“When I think of The Ice Storm, I think first of water and rain, of how it falls everywhere, seeps into everything, forms underground rivers, and helps to shape a landscape. And also, when calm, of how it forms a reflective surface, like glass, in which the world reappears. Then, as the temperature drops, what was only water freezes. Its structure can push iron away, it is so strong. Its pattern overthrows everything.”

This is as good a summary as any you might be able to offer when asked about the film. You could use words like “family” and “sex” and “Richard Nixon” and “the 1970s” and, of course, “the storm” to describe what happens. But if you try to say much more about the plot, or the characters, it either feels vague, or you feel as though you’ve spoiled it.

The Ice Storm is one of countless films that explore the breakdown of the family unit. And though it’s a period drama, a film that takes place a decade before I was even born, it’s one I return to, again and again, because its themes feel so timeless (after all, here we are in 2017, and once again all anyone can talk about is sex and politics).

Because it isn’t just a film about these families, or sex, or the ‘70s. It’s about how dreary and mundane life can be, and also how lives can be changed so quickly that they become unrecognizable. While The Ice Storm certainly explores the ins and outs of marital strife, of sibling rivalry, of that fragile and ever-changing bond between parent and child, it never feels like it’s passing judgment on its subjects. Instead, Lee invites us to get to know them by letting us live with them, walk the halls of their homes and lay in their beds.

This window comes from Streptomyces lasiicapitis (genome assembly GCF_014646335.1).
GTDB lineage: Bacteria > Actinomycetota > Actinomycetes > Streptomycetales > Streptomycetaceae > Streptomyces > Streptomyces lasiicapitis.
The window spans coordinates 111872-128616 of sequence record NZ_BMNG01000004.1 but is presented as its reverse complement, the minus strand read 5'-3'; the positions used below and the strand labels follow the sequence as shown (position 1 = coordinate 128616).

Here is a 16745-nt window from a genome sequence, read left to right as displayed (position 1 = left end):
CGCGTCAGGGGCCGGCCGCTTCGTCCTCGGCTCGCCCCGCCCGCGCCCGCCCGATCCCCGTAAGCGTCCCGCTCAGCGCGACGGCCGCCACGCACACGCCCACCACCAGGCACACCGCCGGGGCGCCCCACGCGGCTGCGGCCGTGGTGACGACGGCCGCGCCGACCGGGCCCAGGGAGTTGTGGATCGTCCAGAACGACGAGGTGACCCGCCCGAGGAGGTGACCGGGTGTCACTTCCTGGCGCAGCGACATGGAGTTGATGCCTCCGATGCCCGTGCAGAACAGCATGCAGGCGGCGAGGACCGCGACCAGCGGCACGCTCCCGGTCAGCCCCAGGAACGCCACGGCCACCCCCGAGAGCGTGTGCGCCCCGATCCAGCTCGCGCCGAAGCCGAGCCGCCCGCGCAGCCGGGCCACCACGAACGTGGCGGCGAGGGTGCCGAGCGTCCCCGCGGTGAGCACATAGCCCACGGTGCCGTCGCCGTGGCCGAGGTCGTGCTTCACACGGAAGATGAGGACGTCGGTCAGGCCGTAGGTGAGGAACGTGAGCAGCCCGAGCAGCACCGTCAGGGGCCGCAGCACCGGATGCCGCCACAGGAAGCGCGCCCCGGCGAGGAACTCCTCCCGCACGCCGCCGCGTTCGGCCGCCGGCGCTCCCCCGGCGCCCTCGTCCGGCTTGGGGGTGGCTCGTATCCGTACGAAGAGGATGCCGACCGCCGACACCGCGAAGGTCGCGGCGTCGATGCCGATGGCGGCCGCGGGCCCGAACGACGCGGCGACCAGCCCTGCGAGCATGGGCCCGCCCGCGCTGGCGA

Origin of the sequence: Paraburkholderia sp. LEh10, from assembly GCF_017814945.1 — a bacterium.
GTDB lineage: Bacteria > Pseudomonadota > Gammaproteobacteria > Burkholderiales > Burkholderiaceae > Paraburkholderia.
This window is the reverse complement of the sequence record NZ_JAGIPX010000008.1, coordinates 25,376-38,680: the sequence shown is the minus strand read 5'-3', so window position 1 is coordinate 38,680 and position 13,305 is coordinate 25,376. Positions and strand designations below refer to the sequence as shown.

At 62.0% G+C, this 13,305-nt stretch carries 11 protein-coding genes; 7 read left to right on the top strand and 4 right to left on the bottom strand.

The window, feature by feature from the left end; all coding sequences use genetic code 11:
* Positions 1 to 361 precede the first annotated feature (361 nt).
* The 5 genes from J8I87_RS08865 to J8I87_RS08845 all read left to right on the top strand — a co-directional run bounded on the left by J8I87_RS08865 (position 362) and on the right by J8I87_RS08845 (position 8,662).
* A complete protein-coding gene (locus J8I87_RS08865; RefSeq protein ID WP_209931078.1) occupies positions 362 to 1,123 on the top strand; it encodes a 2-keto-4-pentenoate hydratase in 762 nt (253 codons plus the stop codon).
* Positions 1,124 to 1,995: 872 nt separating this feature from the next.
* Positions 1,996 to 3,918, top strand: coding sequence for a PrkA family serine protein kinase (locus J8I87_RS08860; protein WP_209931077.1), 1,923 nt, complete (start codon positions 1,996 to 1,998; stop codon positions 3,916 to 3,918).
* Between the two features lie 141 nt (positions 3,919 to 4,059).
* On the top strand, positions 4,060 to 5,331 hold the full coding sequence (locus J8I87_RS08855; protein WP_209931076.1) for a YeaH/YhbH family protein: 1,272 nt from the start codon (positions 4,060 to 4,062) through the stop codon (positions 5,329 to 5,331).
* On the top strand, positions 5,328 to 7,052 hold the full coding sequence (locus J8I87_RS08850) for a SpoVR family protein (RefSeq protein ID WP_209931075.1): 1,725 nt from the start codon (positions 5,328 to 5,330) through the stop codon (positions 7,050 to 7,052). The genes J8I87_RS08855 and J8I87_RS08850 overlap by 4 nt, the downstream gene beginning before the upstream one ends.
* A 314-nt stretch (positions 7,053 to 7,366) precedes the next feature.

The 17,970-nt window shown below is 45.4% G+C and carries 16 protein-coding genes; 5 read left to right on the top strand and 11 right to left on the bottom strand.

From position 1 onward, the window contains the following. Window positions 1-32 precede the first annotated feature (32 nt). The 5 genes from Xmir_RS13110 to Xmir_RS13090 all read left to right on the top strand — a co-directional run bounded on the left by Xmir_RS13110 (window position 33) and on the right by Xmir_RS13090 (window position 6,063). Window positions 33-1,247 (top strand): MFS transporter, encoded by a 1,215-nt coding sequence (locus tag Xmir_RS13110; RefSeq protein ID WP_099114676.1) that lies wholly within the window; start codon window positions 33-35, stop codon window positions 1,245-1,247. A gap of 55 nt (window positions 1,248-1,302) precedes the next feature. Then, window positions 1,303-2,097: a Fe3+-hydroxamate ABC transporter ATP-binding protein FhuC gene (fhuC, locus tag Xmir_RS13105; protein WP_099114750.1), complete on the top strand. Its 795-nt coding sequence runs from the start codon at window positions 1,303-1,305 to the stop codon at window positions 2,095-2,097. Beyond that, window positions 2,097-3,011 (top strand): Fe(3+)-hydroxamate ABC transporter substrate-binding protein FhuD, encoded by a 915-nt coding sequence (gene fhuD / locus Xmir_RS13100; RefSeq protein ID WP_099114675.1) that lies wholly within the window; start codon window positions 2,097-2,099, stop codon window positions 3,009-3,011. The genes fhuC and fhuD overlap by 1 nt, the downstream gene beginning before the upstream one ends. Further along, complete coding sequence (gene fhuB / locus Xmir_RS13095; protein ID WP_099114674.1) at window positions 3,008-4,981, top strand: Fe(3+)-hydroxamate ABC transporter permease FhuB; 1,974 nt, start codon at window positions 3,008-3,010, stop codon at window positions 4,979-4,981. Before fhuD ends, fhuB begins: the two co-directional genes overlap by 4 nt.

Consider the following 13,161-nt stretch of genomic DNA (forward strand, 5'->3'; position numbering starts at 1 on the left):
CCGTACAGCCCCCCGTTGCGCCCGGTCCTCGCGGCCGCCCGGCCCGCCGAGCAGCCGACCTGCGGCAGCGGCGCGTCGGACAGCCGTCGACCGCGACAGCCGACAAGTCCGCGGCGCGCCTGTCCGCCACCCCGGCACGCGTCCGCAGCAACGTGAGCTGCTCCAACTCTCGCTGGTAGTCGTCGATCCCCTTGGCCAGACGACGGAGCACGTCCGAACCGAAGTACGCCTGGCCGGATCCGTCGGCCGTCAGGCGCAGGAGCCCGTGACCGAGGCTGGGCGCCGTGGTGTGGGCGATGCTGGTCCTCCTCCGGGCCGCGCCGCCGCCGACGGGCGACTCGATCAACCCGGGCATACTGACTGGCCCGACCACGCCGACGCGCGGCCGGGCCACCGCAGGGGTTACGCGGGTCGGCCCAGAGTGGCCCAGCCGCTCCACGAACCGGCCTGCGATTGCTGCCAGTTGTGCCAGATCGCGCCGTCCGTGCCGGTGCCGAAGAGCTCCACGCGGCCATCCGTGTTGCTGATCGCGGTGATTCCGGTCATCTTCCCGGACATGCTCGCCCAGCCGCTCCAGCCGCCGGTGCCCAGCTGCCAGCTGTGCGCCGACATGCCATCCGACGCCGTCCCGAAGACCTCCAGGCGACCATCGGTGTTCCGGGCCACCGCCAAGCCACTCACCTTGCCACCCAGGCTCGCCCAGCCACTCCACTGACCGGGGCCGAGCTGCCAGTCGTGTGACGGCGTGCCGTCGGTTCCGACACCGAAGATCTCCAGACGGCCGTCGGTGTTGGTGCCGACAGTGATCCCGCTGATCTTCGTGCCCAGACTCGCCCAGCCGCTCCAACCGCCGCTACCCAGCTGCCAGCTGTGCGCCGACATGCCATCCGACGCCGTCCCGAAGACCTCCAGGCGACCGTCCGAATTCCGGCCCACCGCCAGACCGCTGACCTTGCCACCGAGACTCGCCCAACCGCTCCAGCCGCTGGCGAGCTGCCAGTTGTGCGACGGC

These houses, like the people who live in them, serve not only as central locations for The Ice Storm’s slowly unfolding drama, but as a symbol of each family’s central dysfunction. And as they make choices that will change them, and mistakes they can’t take back, their homes—the role they play in their lives, the very feeling of them—start to change, too.


The Hoods’ home, ‘50s style architecture with modern fixtures, feels, in every square foot, like a symbol of its time. It is tastefully bold, with loud prints and bright paintings, floating Formica cabinets and paisley furniture. It’s purposefully cluttered, feels sometimes filled to the brim with knick knacks and photo frames, and relics of the life the have built. Every room feels like it could be cut from a 1970s issue of Good Housekeeping. The Hood home feels warm and inviting—not just a place that’s lived in, but a place you might actually want to live.